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BY: Joanne Trina Moreno • Feb 28, 2020

Building an Independent Mindset Among Children In this Generation

It is not what you do for your children, but you have taught them to do for themselves, that will make them successful human beings.” Ann Landers

The issue of independence is often an area of interest and focus across all developmental stages. This encompasses social status, gender or race. As soon as we are born, we are groomed and stimulated to be “independent” to be able to survive and grow. This concept is at the periphery of the thoughts of primary caregivers. In the natural environment, animals are considered “independent” in an average of 18 months- 2 years. Most of them are born blind. They are raised by their mothers to be independent; they are protected from prey but are taught life skills at the same time. Comparably, both the human and animal species give emphasis on the important role of caregivers in the formation of skills early on. However, the human species have expectations that we are raised to become important contributors to the society… and independence is one key skill that is necessary to achieve this goal.

In as far as my roles as a mother, teacher and psychologist are concerned, I have had a number of things that would be helpful in developing such skill.

The first important acknowledgment is that this skill can be taught as early as infancy. Start them young. This of course, needs to be age appropriate. The grasping reflex of infants prepares them for skills that make them hold on to things. If bottle-fed, make them grasp the bottle. As they learn to balance, allow them to hold on to a firm structure or even your arm. As they grow up, approaching to become toddlers, allow them to eat on their own, despite the mess. The basic skill of feeding oneself requires a lot of patience. This calls for more time allotted for these activities, which could be made faster, if we just feed them with help. However, it is basically these basic things that allow the child to rely on oneself. It also is an opportunity for them to enjoy the task, instead of looking at it as a “chore.” Then as the child develops, a number of opportunities arise, that make them exercise decision-making more. A four-year-old can choose her own clothes. Yes, I do admit that their choice of fashion makes me cringe at times, but that’s not their problem. We can gently suggest, yes, but making them choose the clothes they want to wear is empowering them enough that slowly helps them gain confidence in making the next one. These little things, that we allow them to do, are building blocks to grooming a person who practices making decisions. We do not treat them like little adults, we allow them to be children, free to decide on things within their bounds. As they continue to grow older, the kinds of decisions they make will have an impact on the life that they will have. Thus, it will further develop their accountability for their actions.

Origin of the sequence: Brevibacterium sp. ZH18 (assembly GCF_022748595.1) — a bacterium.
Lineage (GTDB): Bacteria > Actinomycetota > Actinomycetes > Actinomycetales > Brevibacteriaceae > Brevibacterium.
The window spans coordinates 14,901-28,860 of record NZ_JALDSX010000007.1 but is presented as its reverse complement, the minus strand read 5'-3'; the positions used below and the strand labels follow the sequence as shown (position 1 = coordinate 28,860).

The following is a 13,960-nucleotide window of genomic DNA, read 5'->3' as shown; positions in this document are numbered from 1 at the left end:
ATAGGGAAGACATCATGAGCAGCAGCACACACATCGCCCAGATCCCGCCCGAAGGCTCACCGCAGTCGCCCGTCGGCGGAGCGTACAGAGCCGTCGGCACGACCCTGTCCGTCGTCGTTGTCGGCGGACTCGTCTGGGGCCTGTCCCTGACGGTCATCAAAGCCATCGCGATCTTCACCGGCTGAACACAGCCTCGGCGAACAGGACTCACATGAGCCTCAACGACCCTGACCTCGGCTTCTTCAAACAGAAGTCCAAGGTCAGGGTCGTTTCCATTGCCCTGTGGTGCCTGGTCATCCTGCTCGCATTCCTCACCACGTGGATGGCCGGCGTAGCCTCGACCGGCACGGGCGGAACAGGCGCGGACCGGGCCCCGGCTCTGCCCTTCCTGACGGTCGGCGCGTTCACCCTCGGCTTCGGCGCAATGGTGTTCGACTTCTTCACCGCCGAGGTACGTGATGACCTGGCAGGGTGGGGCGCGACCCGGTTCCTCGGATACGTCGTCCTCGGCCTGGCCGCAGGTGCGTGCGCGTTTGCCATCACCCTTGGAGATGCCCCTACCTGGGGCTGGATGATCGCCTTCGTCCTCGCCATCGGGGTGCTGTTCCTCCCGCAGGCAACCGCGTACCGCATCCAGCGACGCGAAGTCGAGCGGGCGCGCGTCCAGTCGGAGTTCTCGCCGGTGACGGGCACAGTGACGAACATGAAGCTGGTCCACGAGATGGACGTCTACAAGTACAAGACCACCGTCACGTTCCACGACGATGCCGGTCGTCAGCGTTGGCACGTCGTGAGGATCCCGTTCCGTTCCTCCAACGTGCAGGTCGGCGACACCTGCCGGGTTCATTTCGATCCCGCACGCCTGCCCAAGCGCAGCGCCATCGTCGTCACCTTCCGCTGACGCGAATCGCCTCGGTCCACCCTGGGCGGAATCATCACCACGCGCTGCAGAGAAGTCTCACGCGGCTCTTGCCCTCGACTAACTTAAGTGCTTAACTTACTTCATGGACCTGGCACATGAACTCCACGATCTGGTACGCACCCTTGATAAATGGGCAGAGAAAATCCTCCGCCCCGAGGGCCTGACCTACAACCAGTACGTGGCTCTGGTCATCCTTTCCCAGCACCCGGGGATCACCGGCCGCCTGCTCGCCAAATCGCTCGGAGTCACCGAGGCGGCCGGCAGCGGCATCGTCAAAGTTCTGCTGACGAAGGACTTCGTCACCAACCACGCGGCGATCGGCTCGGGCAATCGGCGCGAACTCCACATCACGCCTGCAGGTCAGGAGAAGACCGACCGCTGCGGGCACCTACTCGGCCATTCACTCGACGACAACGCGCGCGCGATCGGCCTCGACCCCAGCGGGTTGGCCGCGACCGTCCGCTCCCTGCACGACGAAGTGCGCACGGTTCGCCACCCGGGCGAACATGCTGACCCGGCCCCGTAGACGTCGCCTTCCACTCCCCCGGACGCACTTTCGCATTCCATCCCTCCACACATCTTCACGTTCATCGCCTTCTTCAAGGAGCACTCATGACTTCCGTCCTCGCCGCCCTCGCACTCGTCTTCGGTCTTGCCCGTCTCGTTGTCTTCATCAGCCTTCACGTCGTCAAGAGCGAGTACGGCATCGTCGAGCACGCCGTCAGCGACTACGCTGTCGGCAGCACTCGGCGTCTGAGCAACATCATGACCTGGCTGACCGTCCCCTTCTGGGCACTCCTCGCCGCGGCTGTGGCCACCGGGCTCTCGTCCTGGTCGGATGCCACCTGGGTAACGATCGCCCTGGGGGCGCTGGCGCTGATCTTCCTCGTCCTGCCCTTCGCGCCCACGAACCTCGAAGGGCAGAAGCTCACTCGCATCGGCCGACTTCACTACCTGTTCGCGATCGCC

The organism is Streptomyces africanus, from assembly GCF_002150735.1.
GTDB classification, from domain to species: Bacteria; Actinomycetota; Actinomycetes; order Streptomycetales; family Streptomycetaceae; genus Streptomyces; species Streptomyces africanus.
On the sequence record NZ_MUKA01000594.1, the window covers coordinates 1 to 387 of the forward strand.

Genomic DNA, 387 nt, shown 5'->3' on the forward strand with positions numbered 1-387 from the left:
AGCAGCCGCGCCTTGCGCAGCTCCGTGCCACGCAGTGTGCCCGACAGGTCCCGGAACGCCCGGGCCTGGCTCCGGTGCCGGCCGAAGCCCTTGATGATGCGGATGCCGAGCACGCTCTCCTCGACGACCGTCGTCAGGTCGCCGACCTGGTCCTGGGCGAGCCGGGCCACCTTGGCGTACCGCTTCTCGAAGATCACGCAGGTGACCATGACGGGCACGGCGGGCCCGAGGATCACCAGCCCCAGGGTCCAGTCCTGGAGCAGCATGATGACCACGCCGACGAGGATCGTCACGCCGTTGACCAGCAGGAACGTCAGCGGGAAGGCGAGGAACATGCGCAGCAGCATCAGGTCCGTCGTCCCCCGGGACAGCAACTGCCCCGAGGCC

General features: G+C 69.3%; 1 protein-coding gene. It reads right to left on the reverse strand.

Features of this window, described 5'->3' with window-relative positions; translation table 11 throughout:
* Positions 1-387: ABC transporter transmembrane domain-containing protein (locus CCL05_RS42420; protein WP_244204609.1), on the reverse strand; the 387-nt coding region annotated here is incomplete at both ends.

The best cue” that children would take will be from their immediate environment. Therefore, it is important to “model” the said skill to them. It merely means to show them that we ourselves, are willing to try out things and activities that are beyond our knowledge or direct experience. This is a facet of independence that is not given much importance. Do not mistake this as feigning bravery or courage. Definitely not. It is important to be transparent to them that you may be scared of trying out novel things (may it be a new dish, a new career path or new fashion statement). The idea here is to make sure that these fears or hesitations are being processed with them. They may even be asked about their ideas or thoughts about them. Again, we will have to be more mindful of their level of understanding when doing so.

Another form of “modeling” independence is to be aware of one’s own strengths, so they see how you continue to build on it, and your weaknesses, so you can continue to work on it. Your awareness of these will give a good example that there are steps that can be done to either enhance (strengths) and improve (weaknesses). These are not mere static facets of a person.

This brings a significant tool that is essential in developing an “independent mindset” – goal setting. The first few goal sets may come in simpler forms, which could have something to do with school activities and routine, to reaching long-term ones (e.g. to become a doctor someday). These short-term goals can be best shown through how you design your own activities. Therefore, alignment of what you are doing with the goals that you have in mind can be evidently observed by the children. Misalignments do happen but make sure that they are discussed and explained in the language that they do understand and they find relevance it.

Exemplifying good problem solving and sound decision making is also recommended. This will not be done through lectures or discussions, but actions in actual situations. For example, involve them in coming up with a menu for the week. From this, several chores may spring about, that could allow a “distribution” of these tasks accordingly, based on competency.

It is not too late to start doing these things. The last recommendation is to Start NOW! 😊

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